Join Us in Stopping the Deadliest Childhood Cancer
13. 100. 1.
On their own, these numbers may not mean a lot. However, within the pediatric brain tumor community, they’re everything.
- Each day, 13 children and adolescents are diagnosed with a primary brain tumor.
- More than 100 types of brain tumors make diagnosis and treatment difficult.
- Brain tumors are the number one cause of cancer-related deaths in children.
These numbers – and every child they represent - are why the PBTF has invested more than $29 million in pediatric brain tumor research over the past 30 years.
They’re also why we need to accelerate this investment as a community.
“The development of curative therapies for children with brain tumors is one of the most formidable challenges that pediatric oncologists face,” says Susan Blaney, MD, Deputy Director of the Texas Children’s Cancer and Hematology Centers, and Executive Vice Chair of the Department of Pediatrics at Baylor College of Medicine.
Susan Blaney, MD
Blaney has focused her career on the development of new treatments and treatment approaches for children with brain tumors.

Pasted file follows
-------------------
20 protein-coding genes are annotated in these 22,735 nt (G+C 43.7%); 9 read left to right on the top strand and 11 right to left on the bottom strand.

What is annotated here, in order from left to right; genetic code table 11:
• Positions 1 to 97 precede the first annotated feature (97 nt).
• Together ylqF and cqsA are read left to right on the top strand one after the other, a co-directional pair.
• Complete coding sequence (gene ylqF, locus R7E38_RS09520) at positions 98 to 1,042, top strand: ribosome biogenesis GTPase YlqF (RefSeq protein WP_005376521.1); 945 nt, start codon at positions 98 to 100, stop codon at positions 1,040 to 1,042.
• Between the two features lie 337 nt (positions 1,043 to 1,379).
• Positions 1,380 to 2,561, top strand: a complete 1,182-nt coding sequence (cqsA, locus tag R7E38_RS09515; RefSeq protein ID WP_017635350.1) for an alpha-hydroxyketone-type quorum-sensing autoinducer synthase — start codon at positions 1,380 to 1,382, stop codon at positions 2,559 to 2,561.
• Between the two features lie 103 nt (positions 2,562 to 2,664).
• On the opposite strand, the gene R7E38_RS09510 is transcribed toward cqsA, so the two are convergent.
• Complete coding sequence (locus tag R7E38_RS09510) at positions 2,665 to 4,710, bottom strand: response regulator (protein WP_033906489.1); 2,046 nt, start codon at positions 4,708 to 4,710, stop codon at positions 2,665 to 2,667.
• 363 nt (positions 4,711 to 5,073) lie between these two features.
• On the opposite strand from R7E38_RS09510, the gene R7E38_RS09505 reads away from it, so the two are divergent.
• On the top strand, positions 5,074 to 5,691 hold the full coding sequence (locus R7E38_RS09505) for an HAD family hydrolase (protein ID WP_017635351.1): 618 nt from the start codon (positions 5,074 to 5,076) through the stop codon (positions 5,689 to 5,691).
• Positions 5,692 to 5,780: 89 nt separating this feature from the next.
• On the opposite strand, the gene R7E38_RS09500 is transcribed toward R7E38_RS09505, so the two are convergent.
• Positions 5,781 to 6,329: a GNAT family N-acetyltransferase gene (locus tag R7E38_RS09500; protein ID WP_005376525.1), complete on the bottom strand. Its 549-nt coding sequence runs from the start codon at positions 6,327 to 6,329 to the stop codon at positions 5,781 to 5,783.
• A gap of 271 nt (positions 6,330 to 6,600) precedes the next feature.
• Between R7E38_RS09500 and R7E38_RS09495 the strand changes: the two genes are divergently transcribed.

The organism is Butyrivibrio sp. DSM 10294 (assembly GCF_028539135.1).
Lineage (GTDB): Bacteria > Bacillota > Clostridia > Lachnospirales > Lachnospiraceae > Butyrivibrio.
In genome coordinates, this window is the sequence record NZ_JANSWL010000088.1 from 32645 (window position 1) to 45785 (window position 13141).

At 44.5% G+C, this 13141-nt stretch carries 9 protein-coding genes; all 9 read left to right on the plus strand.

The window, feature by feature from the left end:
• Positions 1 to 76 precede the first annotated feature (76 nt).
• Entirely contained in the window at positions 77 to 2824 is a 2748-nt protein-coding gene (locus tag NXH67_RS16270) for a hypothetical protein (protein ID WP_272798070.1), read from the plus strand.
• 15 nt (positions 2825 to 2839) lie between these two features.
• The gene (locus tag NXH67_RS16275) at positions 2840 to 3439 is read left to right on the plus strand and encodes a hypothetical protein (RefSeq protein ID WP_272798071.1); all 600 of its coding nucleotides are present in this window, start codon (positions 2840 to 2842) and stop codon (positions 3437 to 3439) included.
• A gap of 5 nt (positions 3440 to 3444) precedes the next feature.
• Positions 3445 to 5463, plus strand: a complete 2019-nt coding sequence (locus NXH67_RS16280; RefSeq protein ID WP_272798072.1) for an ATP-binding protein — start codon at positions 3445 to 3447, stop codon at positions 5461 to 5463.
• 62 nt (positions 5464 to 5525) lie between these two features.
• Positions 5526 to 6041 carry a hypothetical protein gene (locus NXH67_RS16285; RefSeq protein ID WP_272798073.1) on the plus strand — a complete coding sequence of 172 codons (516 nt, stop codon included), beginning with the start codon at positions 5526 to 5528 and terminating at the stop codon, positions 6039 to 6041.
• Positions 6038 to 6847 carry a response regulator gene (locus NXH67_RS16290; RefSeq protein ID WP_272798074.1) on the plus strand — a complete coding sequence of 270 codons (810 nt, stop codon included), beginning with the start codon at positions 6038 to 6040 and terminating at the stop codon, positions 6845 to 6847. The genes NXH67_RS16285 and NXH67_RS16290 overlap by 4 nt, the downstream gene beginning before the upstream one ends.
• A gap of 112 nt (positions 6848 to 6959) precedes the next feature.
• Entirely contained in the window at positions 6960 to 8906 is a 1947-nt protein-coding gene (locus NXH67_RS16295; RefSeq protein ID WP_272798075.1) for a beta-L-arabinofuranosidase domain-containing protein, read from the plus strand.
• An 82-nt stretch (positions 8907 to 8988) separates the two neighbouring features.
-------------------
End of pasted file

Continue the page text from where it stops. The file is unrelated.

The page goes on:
“Almost 30 years ago, the parents of a dying boy with a brain tumor desperately asked me why there wasn’t more pediatric brain tumor research. From that day forward, I started to focus my clinical translational research efforts in this area. Although we have made some progress in positively impacting the outcome for children with brain tumors, this progress is limited when compared to other tumors. Nevertheless, we are in a very exciting era of discovery where new insights into the biology of pediatric brain tumors are being made on a daily basis.”
Success does not happen by accident, though. New treatments are not discovered by chance. Finding a cure requires our collective commitment.
In our new Strategic Plan, we’ve set objectives that look ahead to 2025, including growing our annual research investment to $12 million per year. And that growth starts now.
Donate directly to pediatric brain tumor research and help fund programs to ultimately eliminate the deadliest childhood cancer.
“With adequate resources to fund ongoing and future research efforts, I am confident that we will be able to improve the outcome for all children with pediatric brain tumors and that one day we will be able to cure all children with brain tumors using less toxic therapies,” says Blaney.
To ensure our research funding makes the greatest impact, we partner with top childhood brain tumor experts on our Research Advisory Network. These scientific advisors contribute insights that help shape funding priorities and evaluate the impact of our research investment on the lives of children diagnosed with a brain tumor.
Pave the way for better treatments, increased survivorship and a higher quality of life. Give now.